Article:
In the initial step of Tax4Fun2, user-supplied 16S rRNA gene sequences (operational taxonomic units or exact sequence variants , also known as zero-radius OTUs, but here simply referred to as OTUs) are searched against the 16S rRNA reference sequences by BLAST using the runRefBlast function (Fig. 1). Other tools, such as paprica , use algorithms to place query sequences into phylogenetic trees. These algorithms usually provide a very accurate phylogenetic placement. However, placing sequences is very hardware intensive and most algorithms are restricted to Unix or Unix-like operating systems. Due to these limitations, we decided to use a BLAST-based approach, because we only need to identify the closest match in the database. If user data is supplied, the next-neighbour search is repeated using the user-generated reference data. Following the assumption that users provide habitat or site-specific data, user-generated data is preferred to the default reference data. Specifically, if the next neighbour search for one OTU against both the default reference database and the user-generated database resulted in significant hits, the user data is incorporated in the functional prediction.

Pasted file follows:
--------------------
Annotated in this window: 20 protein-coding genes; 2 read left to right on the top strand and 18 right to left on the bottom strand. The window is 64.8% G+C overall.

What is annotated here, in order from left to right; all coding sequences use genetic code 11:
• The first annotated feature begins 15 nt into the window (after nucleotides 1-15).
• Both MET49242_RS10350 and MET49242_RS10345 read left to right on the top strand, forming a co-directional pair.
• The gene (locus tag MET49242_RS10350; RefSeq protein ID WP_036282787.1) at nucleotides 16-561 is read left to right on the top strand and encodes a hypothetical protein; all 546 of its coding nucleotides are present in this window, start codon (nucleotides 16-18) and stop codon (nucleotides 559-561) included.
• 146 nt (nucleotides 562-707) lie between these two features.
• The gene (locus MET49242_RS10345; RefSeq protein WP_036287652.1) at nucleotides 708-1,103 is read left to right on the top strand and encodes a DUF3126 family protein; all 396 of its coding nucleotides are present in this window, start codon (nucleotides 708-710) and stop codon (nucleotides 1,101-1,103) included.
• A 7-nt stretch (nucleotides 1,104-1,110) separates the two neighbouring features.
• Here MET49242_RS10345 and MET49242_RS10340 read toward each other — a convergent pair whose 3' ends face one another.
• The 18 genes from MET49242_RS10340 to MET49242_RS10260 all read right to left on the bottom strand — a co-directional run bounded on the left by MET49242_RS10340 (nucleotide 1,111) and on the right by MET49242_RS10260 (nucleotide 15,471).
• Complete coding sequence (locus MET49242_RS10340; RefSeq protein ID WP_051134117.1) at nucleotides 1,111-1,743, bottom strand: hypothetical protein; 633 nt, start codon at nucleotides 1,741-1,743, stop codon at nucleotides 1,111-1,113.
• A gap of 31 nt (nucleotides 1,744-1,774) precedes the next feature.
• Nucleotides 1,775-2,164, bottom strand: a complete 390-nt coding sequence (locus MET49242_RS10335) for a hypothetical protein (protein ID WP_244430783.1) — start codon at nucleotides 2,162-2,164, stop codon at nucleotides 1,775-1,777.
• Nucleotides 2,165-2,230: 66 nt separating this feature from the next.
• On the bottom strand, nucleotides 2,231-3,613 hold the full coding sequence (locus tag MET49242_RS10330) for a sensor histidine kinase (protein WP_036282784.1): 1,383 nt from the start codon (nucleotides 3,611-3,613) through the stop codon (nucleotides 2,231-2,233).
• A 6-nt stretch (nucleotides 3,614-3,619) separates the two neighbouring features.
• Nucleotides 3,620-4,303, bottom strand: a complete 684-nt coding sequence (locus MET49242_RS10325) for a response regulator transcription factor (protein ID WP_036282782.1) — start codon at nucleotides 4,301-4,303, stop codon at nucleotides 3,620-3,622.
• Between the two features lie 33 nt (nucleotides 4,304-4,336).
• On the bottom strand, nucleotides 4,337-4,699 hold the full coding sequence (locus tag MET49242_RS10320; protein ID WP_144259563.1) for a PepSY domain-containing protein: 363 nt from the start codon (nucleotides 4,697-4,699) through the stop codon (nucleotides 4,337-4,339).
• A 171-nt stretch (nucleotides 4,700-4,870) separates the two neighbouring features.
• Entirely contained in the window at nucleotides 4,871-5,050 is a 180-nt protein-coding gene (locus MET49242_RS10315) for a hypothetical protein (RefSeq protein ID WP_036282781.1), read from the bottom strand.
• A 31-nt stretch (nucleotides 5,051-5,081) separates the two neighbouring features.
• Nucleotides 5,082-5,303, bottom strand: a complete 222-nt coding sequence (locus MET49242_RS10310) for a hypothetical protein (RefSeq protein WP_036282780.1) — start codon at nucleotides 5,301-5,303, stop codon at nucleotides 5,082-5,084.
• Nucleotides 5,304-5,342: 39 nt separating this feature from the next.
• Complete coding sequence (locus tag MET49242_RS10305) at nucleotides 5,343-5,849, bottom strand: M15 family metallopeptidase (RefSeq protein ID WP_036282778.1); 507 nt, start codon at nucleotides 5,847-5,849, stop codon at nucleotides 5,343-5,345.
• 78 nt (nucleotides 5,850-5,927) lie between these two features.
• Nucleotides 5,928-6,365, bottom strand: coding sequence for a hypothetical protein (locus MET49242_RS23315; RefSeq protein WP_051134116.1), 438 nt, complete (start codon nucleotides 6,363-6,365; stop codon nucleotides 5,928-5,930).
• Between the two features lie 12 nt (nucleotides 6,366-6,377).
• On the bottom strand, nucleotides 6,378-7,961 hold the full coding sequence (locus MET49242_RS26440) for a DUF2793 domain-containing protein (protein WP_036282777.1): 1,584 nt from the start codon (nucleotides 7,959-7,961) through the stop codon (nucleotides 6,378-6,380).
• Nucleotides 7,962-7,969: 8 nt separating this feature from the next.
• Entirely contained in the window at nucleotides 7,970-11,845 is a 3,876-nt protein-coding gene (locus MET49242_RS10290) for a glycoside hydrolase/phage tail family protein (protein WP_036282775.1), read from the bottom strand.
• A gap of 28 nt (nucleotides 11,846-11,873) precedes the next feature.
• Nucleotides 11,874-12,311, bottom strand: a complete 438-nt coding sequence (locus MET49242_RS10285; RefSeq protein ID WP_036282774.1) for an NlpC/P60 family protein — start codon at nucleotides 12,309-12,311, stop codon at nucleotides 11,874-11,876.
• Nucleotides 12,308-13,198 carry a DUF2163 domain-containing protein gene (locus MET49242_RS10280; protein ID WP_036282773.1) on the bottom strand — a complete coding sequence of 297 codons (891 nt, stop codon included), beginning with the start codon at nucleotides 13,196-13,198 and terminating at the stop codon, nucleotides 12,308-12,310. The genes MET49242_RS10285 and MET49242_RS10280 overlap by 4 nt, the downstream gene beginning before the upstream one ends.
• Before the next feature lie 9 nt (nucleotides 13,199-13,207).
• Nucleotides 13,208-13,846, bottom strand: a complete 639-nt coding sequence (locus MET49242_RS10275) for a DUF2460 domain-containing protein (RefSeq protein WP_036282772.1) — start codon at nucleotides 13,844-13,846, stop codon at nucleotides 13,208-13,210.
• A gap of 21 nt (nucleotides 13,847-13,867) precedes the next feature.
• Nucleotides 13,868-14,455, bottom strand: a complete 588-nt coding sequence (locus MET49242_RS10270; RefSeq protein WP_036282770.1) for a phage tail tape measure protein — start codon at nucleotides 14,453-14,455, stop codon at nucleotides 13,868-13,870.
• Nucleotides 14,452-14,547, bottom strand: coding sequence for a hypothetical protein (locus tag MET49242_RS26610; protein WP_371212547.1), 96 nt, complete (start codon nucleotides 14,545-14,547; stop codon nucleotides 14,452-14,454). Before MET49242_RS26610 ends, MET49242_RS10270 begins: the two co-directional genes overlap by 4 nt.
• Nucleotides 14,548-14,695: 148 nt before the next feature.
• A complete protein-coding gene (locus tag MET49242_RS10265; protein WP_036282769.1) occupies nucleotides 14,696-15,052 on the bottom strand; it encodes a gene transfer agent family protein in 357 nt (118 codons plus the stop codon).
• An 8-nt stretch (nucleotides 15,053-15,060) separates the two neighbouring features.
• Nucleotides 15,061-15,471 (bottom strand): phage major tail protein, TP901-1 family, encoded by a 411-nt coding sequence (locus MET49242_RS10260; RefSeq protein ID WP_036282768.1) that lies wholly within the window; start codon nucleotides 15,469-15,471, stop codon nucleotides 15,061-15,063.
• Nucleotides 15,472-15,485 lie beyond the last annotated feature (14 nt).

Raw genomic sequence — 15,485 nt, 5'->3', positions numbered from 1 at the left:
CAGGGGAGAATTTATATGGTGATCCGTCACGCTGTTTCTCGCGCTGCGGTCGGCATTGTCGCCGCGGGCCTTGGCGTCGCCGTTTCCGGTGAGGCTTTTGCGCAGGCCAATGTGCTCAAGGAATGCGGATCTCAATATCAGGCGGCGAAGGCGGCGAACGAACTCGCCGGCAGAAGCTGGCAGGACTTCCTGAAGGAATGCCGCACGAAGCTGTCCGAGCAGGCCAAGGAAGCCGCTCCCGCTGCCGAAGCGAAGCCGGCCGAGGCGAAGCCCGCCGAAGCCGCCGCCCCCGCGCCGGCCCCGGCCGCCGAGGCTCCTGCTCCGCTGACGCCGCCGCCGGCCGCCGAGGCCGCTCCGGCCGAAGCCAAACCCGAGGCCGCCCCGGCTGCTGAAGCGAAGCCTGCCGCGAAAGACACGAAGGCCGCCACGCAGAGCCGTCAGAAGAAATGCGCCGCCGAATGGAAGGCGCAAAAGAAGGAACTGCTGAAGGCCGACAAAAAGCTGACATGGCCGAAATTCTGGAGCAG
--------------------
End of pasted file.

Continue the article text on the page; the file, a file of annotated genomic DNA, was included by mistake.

Functional predictions are subsequently calculated using the makeFunctionalPrediction function (Fig. 1). During this step, the OTU table supplied by the user is summarized based on the results of the next neighbour search. A specific association matrix in the summarized table is generated containing only the functional reference profiles of the next neighbours. For each sample, the abundance information from the OTU table and the functional information stored in the specific association matrix are converted into a sample-specific functional profile. Predicted profiles are later summarized based on KEGG pathways. Only OTUs passing a defined similarity threshold (default = 97%) are considered in the functional prediction. The fraction of OTUs having no close hit in the reference data and hence are unused in the subsequent prediction (fraction of taxonomic units unused = FTU) as well as the amount of sequences assigned to these unused taxonomic units (fraction of sequences unused = FSU) is recorded. FTU and FSU values may serve as an additional quality indicator for the predicted metagenomes as high FTU and/or FSU values indicate that predictions were made only for a small fraction of the total microbial community.